|Catherine Y. Hsieh: Gender, relationships, and identity are recurring themes in your work. A lot of times, your work deals with men’s conventional image coined by
social standards. What was it that spurred this overthrow of stereotypes in your work?
Jesper Just: For a long time my work did revolve around stereotypical images of men and the transgression of these images within specific social spaces. Lately I’ve become interested in other stereotypes too, though, such as the middle-aged woman (A Vicious Undertow), the hermaphrodite/the transsexual (Romantic Delusions) and the African-American woman (Sirens of Chrome).
Jesper Just, interviewed by Catherine Y. Hsieh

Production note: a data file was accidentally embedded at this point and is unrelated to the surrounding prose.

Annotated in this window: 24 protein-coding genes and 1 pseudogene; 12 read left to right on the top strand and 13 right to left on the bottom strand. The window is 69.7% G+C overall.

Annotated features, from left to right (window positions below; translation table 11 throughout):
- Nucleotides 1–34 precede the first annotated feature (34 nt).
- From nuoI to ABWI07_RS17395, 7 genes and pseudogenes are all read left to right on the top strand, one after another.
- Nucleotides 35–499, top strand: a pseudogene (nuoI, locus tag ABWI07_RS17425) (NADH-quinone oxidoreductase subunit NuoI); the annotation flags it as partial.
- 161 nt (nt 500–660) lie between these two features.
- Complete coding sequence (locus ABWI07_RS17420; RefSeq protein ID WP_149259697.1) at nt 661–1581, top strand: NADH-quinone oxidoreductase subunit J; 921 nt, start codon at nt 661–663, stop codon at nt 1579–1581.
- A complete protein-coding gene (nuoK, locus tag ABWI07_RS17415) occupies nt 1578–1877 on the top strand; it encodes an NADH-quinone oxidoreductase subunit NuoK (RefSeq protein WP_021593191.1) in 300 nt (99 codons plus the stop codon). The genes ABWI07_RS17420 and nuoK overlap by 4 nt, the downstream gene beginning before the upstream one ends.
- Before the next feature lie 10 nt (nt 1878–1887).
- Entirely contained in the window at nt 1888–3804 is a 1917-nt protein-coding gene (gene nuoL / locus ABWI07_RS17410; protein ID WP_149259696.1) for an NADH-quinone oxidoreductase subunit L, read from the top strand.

Catherine Y. Hsieh: Gender, relationships, and identity are recurring themes in your work. A lot of times, your work deals with men’s conventional image coined by social standards. What was it that spurred this overthrow of stereotypes in your work?
Jesper Just: For a long time my work did revolve around stereotypical images of men and the transgression of these images within specific social spaces. Lately I’ve become interested in other stereotypes too, though, such as the middle-aged woman (A Vicious Undertow), the hermaphrodite/the transsexual (Romantic Delusions) and the African-American woman (Sirens of Chrome). Just like my early work has revolved around a disruption of socially constructed images of men, I’ve used these “other” stereotypes or identities to create and contradict our expectations toward them and the situations I place them within.